The herbicide atrazine is likely to adversely affect over half of endangered species listed in the United States, according to a report released by the U.S. Environmental Protection Agency (EPA) as part of a legal agreement with the Center for Biological Diversity (CBD). Based on both adverse human health and environmental threats, Beyond Pesticides joined with Center for Food Safety, CBD, and other public-interest groups in October to sue EPA over its decision to reapprove atrazine, an endocrine-disrupting herbicide banned across much of the world. These actions follow the agency’s recent reapproval of atrazine, which reduced a number of safeguards for public health and the environment, and it’s enactment of rules that limit endangered species reviews. See (Lawsuit Challenges EPA Reapproval of Endocrine-Disrupting Pesticide Atrazine: Agency Slashes Protections for Children, Waterways.) Although advocates are hopeful that the next administration will shift toward an EPA that lives up to its namesake, there is considerable ground to make up.
Atrazine is an herbicide that disrupts the endocrine system by mimicking the body’s natural hormones, binding to hormone receptors in the body. In humans, the effect can result in birth defects, damage to the reproductive system, and chronic diseases like cancer.
As EPA’s review shows, wildlife is particularly hard hit by exposure to endocrine-disrupting atrazine. The chemical was found likely to harm 1,013 endangered species — 56% of all species listed under the U.S. Endangered Species Act. Specific studies have found atrazine exposure to result in “chemical castration” of certain frog species. It was recently found to harm the reproductive health of marsupials. Stranded dolphins and whales along the U.S. Eastern Seaboard have recently tested positive for atrazine. Despite the risk the herbicide poses to aquatic species, the Trump EPA this year waived requirements that atrazine manufacturer Syngenta-ChemChina monitor U.S. waterways for presence of the chemical.
Earlier this year, EPA Administrator Andrew Wheeler issued new methods for biological evaluations of endangered species, a step viewed by advocates as another give-away for toxic industries. EPA’s new approach ignores many of the ways that endangered species are commonly hurt or killed by pesticides, including consideration of pesticide runoff from treated farmland, and the loss of pollinating insects on which some endangered plant species depend. The agency’s new rules allow the continued labeling, marketing, and use of pesticides without sensible constraints that would protect threatened or endangered species.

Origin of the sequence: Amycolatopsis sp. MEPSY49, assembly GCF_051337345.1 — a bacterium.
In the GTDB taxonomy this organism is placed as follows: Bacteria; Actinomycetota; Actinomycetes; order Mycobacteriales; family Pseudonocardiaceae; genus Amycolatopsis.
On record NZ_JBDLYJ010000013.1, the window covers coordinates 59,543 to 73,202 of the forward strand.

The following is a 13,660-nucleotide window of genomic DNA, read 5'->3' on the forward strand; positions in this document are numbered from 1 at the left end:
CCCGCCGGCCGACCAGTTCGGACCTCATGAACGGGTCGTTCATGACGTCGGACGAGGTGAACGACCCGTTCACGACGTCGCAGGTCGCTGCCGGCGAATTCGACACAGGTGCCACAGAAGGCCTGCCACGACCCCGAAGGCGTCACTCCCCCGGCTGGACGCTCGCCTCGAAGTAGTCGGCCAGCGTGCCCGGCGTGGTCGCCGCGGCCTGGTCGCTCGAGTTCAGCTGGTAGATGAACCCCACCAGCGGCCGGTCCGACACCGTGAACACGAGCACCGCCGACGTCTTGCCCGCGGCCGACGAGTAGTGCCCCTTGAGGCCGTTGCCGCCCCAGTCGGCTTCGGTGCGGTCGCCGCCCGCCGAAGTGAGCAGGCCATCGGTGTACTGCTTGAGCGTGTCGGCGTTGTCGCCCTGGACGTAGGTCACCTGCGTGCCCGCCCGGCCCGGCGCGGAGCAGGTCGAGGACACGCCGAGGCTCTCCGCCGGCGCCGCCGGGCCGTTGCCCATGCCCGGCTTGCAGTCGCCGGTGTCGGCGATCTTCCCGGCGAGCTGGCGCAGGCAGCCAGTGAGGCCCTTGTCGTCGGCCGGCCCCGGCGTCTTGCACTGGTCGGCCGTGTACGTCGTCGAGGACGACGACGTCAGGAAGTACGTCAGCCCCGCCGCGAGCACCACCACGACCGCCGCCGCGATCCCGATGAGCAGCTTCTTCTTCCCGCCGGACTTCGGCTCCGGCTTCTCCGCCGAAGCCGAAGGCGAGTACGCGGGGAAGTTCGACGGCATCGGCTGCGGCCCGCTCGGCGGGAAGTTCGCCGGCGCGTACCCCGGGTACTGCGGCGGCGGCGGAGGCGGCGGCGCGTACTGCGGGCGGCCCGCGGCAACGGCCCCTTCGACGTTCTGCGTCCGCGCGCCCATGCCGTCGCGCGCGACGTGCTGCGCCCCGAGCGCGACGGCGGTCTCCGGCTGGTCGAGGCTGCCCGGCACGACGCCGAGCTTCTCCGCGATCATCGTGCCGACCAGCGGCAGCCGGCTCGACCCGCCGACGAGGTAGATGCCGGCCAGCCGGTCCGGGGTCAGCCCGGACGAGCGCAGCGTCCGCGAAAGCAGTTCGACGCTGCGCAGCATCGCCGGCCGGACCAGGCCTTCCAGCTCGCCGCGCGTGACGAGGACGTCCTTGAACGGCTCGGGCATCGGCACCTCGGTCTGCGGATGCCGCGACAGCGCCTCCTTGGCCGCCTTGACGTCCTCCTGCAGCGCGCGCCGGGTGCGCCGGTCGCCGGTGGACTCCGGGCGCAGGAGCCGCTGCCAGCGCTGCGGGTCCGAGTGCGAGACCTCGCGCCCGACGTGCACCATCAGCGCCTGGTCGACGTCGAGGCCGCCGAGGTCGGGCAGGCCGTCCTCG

As a result, many in the environmental community find EPA’s assessment lacking, and indicate that the agency’s results were significantly underestimated.
Biological evaluations are in themselves a fraught process that rarely occurs without public intervention. EPA regularly allows pesticides on to market without a full assessment of impacts to endangered species. Its release of the current review came only after a lawsuit led to a legal agreement that the agency would assess eight pesticides for their harm to endangered species.
Although banning atrazine would harm to bottom line for multinational companies like Syngenta-ChemChina, such a move would provide an economic benefit to farmers. Numerous other countries, including the European Union as far back as 2004, have banned atrazine and eliminated use without any damage to the farming economy.
Tyrone Hayes, PhD, one of the world’s foremost experts on atrazine, has been the subject of incessant attacks by Syngenta-Chemchina for his research on harmful effects of the chemical. Watch his keynote presentation at the 33rd National Pesticide Forum in Irvine, CA for more information on this toxic herbicide.
It is critically important that advocates ramp up pressure on the incoming Biden administration to take strong action to promote a safer farming system that eschews the use of toxic pesticides. Help tell President-elect Biden that we need agencies like the US Department of Agriculture to support organic practices.